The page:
Among the 11 states with gaps between aggregate revenue and expenses in fiscal 2002 to 2016, a year-by-year breakdown shows that some have recently turned a corner and begun reporting surpluses. Michigan has produced a surplus for the past six fiscal years, California for the past four, and New York for the past three.
CAFRs broaden the scope of financial reporting beyond state budgets to capture all funds under control of the state government, including revenue and spending from related units, such as utilities and state lotteries. This produces a more comparable set of state-to-state data. All primary government operations were included in this analysis. “Component units,” such as economic development authorities or public universities, were excluded when states classified them separately.
Although all states file audited and nationally standardized financial reports, they are mostly used by credit rating agencies and other public finance analysts, while most state finance discussions center on budgets.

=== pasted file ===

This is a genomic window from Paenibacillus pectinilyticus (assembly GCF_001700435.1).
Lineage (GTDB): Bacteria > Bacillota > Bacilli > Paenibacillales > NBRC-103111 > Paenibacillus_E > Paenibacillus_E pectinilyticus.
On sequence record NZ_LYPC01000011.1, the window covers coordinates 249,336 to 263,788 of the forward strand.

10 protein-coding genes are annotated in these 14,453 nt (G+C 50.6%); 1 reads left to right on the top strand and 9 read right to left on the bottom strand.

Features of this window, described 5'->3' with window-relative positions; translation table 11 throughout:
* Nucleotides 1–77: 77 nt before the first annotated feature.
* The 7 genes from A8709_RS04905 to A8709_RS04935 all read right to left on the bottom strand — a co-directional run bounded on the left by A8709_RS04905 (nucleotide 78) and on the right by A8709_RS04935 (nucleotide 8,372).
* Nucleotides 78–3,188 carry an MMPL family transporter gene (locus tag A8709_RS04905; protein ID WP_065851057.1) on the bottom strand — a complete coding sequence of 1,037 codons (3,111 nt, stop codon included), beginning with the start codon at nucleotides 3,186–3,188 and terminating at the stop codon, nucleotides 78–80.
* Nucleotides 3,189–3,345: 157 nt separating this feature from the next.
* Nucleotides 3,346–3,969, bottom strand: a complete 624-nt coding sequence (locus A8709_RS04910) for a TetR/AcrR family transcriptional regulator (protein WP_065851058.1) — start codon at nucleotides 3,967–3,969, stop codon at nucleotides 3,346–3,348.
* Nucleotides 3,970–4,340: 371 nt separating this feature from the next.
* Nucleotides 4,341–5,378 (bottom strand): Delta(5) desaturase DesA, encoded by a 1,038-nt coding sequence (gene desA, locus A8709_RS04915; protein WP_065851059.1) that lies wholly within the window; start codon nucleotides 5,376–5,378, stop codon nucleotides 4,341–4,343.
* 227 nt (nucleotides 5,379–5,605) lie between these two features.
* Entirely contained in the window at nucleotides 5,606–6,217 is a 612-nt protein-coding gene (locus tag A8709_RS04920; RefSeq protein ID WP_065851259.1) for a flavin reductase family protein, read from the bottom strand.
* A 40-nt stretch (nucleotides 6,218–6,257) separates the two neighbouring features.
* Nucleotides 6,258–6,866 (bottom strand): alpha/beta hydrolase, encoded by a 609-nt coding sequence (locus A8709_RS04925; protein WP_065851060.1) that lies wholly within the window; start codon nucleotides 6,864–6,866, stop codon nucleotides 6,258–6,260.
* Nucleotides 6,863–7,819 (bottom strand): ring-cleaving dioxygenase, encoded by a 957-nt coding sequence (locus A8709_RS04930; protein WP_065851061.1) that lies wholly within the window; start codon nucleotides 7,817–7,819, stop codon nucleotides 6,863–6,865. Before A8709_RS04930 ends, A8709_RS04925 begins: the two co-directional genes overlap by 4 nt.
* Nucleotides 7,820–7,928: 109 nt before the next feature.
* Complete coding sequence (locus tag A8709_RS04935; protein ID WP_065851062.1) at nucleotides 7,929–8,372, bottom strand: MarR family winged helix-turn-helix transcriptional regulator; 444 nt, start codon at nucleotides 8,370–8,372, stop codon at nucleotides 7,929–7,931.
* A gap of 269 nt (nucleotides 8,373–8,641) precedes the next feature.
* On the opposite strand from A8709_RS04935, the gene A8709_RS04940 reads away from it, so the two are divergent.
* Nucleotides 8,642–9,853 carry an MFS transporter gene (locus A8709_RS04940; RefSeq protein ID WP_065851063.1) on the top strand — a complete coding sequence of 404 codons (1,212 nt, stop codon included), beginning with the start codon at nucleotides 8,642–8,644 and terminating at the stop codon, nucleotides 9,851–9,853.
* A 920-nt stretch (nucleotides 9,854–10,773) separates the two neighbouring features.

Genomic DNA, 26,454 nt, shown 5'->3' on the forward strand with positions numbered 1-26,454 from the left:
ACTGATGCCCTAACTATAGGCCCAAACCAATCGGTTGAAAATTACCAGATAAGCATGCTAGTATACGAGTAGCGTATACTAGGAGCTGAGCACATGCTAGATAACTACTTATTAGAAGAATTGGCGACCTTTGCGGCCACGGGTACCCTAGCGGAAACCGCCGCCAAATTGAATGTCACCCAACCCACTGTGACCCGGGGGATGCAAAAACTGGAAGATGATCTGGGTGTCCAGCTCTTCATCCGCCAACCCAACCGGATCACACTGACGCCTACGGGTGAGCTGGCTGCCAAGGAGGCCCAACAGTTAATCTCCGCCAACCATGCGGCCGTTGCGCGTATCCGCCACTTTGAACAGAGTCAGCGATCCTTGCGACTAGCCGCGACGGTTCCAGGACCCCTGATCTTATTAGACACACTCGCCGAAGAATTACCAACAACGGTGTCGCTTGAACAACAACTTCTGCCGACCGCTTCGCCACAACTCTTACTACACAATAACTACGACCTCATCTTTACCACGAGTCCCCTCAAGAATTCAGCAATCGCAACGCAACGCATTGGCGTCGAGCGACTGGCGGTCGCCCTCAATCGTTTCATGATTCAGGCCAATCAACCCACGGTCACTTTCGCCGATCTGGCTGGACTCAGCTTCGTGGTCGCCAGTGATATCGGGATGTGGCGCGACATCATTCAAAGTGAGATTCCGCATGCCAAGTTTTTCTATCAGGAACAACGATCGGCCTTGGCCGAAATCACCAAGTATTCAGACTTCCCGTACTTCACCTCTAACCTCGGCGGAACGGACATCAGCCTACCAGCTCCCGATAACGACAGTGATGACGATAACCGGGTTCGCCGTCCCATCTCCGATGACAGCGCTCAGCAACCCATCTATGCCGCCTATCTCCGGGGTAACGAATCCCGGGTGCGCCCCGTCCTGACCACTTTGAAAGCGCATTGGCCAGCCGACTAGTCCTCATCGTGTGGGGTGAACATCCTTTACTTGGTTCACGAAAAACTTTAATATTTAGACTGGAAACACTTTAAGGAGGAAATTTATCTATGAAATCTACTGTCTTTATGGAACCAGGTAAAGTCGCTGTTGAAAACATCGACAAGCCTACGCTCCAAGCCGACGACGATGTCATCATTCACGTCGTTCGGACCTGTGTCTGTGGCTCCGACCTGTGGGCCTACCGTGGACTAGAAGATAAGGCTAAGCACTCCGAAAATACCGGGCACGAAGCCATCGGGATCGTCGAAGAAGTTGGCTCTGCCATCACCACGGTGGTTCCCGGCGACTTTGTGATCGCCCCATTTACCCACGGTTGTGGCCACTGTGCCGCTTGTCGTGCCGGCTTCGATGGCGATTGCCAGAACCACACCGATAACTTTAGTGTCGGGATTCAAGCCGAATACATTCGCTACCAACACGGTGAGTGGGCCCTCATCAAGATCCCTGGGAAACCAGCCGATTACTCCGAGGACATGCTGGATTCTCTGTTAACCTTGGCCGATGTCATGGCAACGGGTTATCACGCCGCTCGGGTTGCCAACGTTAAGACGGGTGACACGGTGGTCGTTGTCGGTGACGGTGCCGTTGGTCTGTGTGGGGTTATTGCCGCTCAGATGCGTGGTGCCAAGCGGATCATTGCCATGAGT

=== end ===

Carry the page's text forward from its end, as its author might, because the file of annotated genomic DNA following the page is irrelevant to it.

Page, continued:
Examining aggregate revenue as a share of aggregate expenses—that is, all revenue and all expenses from fiscal 2002 to 2016, each adjusted for inflation—provides a long-term perspective that transcends temporary ups and downs. This approach allows surplus funds collected in flush years to balance out shortfalls in others.
Importantly, just because a state raised enough revenue over time to cover total expenses does not necessarily mean that it paid each bill. For example, North Dakota brought in surpluses nearly each year but frequently fell behind on annual contributions to its pension system, electing to use the money for other purposes. So this measure gauges states’ wherewithal but does not reconcile whether revenue was used to cover specific expenses. Collecting more revenue than expenses over the long term is a necessary but insufficient condition of fiscal balance. Further insights can be gleaned from examining states’ debt and long-term obligations.
A negative fiscal balance can be one indication of a structural deficit in a state, but there is no consensus on how to measure a circumstance in which revenue will continue to fall short of spending absent policy changes. Some states, for example, diagnose the existence of a structural deficit by comparing cash-based recurring general fund revenue to recurring expenditures under normal economic conditions. However, such data are not available on a 50-state basis.
Download the data to see individual states’ inflation-adjusted revenue and expenses for each fiscal year from 2002 to 2016. Visit Pew’s interactive resource Fiscal 50: State Trends and Analysis to sort and analyze data for other indicators of states’ fiscal health.